• Instruct students to complete problems 2–6 independently. Then, have them check their answers with a partner.
  • Continue the same process with the second and third parts of the worksheet (read directions, model one problem, have students complete the exercises, and review their answers).
  • Circulate and offer assistance to students.
(10 minutes)
  • Tell students that they will now practice how to make solid predictions based on text evidence when they read short sections of stories. Emphasize that it is important to make a prediction that is based on a specific reason demonstrated by the text. Even though it is acceptable for the prediction to not be correct (i.e., it does not end up happening in the text), it is important that each prediction is based on evidence. Something the text states must help us make our prediction.
  • Inform students that they will focus on making predictions using complete sentences with the help of sentence frames, such as the following examples:
    • "I predict ____ because the text says ____."
    • "When ____ (text evidence or sentence from text), I predict ____ (prediction)."
  • Divide students into partners that work well together. Hand out a copy of the Making Predictions - Matching worksheet to each pair of students. Read all of the sentences aloud and clarify any challenging vocabulary.
  • Show students how you match the first sentence to the prediction by drawing a line from the first sentence to the second. (Think aloud, "Since Martin was not happy about his grade in math, the prediction that states that he would ask more questions in math class makes sense because that way he might learn more math skills.") Remind them the first sentence must connect with the prediction sentence.
  • Once all pairs have completed the activity, invite a few students to share their work by using one of the sentence frames mentioned above. For example, "When Joelle notices that Martin didn't do well on his test, I predict that she will offer to help Martin study for the next math test."
  • Distribute the Learning to Make Predictions worksheet to each learner. Read aloud the directions and have a student rephrase them.
  • Model aloud how you make a prediction after reading the first paragraph in the worksheet. Be sure to use complete sentences. For example, "I predict Mariah will cry in her room because the text says she is conscientious and because it says she grabbed the box of tissues."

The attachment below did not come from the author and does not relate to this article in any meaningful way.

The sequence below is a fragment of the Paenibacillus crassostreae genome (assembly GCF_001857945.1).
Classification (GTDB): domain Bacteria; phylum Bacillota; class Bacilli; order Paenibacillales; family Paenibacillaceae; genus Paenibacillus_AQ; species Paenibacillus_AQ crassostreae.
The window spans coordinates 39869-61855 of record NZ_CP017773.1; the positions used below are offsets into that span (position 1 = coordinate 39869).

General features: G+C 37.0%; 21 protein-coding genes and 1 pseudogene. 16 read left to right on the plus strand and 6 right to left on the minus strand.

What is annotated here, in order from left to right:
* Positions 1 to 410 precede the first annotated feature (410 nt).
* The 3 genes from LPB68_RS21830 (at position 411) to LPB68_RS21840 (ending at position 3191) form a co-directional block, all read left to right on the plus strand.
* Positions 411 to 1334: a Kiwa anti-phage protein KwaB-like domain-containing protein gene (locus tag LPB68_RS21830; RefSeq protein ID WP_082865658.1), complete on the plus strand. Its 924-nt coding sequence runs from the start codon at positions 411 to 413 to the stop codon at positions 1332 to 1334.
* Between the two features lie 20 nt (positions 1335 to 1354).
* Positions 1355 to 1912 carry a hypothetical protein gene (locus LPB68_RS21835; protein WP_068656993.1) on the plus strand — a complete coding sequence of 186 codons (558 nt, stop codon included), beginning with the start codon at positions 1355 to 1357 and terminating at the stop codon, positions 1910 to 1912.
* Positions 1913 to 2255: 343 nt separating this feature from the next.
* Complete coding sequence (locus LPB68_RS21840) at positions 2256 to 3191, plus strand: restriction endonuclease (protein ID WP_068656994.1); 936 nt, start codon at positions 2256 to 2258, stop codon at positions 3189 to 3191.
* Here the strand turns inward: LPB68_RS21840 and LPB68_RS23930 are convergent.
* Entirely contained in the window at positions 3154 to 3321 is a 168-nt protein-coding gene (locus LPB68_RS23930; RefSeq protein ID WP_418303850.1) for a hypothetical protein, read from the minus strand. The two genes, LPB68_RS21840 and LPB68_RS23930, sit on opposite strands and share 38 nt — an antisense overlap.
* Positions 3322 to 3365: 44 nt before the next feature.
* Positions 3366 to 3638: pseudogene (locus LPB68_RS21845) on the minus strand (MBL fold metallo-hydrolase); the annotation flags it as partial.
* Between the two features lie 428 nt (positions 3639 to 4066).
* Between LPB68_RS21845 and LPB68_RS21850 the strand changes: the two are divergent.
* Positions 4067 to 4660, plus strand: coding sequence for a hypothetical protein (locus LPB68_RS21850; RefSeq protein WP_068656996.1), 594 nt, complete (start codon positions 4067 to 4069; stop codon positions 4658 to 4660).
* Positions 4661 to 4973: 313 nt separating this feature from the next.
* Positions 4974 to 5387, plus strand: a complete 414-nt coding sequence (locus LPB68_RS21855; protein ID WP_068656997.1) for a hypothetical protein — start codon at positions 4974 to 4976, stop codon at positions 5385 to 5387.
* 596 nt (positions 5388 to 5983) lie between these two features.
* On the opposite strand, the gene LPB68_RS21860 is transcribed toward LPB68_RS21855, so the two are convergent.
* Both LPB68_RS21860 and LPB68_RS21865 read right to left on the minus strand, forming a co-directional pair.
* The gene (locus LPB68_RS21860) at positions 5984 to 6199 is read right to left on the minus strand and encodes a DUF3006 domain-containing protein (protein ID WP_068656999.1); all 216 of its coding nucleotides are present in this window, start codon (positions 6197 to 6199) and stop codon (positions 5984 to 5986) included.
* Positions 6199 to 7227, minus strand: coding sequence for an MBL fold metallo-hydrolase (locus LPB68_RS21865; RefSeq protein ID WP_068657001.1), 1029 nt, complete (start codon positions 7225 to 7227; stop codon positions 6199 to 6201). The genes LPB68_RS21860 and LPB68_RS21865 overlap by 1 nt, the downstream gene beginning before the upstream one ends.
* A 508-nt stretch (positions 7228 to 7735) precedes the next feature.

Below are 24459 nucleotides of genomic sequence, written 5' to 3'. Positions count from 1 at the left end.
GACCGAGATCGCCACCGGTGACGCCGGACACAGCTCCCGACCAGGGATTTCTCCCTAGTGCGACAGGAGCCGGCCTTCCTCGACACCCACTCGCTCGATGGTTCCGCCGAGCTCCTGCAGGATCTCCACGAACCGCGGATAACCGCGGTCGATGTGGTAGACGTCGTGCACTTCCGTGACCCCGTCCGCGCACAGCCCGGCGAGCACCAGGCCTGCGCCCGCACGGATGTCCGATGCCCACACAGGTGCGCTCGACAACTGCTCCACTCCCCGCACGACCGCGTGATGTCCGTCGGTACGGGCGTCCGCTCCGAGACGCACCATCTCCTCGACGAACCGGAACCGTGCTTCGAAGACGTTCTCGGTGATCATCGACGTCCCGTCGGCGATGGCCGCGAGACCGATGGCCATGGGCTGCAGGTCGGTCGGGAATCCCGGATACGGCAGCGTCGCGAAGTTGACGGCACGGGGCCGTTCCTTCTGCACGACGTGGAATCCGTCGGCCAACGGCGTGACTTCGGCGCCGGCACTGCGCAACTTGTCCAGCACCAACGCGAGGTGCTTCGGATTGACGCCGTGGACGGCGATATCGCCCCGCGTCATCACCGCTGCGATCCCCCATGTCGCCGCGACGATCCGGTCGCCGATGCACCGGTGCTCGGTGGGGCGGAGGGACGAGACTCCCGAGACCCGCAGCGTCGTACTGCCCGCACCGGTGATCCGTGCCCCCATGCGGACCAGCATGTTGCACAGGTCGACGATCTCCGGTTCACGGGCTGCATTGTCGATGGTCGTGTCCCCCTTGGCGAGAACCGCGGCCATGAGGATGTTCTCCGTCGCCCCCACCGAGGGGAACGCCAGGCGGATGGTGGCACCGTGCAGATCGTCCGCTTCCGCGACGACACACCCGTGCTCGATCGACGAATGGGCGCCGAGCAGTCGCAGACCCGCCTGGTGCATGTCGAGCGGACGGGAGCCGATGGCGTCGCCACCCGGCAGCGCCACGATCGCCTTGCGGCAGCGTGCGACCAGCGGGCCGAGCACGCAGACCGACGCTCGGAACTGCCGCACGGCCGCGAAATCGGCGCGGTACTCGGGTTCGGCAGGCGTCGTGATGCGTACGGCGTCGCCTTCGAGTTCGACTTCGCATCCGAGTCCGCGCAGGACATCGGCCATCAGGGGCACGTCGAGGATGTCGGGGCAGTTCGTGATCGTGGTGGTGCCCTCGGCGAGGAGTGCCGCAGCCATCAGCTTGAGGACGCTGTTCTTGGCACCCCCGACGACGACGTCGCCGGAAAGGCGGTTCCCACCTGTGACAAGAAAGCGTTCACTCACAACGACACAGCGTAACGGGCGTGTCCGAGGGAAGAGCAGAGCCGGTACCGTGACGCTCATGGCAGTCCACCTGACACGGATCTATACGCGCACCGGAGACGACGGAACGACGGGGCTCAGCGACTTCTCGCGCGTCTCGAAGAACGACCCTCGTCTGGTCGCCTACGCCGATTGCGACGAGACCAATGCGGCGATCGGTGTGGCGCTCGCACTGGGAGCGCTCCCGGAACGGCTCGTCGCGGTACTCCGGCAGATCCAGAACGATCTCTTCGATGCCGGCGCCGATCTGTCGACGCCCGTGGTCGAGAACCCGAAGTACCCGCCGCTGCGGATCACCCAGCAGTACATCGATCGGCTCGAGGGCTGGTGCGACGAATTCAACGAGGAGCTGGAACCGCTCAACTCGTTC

• Assign students the task of filling out the rest of the graphic organizer (problems 2–4) independently.


  • If the EL is literate in their home language (L1), provide home language resources such as bilingual dictionaries.
  • Allow Beginning ELs to complete the Sentence Level section in partners.
  • Limit the options in the Making Predictions - Matching worksheet by removing two of the sentences in each column (i.e., leave three predictions for students to match in pairs).
  • Highlight key parts of the text in the Learning How to Make Predictions worksheet that will help students make a prediction.


  • Invite Advanced ELs to contribute to classroom discussions first, and rephrase or repeat what other students say.
  • Allow Advanced ELs to complete the work on their own or without the support of sentence frames.
(4 minutes)
  • Read aloud the following text: "Mr. Brown was tired of hearing his two children fighting in the backseat. They had been in the car for three hours, driving to Grandma Keen's house for the holidays, and the kids had been arguing the whole way. He stopped the car and..."
  • Hand out an index card to each student and have them write their name and a prediction for what they think would happen next. Remind them to write in a complete sentence, using the sentence frames from earlier.
  • Have students switch their index card with a table partner, and have the partner circle the subject and underline the predicate in the sentence. Then, have them check with the partner that wrote the sentence. If both partners agree on the identification of the subject and predicate, they should give you a thumbs up.
  • Circulate the classroom during this formative assessment to check for understanding.
(3 minutes)
  • Ask a few students to share their predictions, with text evidence, from the asessment section.
  • Review that predictions are what we think will happen next in a story. Ask students to think-pair-share about why they think it is important to cite evidence when they make predictions in texts. Discuss as a whole group, with the following sentence stem as support, as needed: "I think it is important to cite text evidence when making predictions because ____."

Add to collection

Create new collection

Create new collection

New Collection


New Collection>

0 items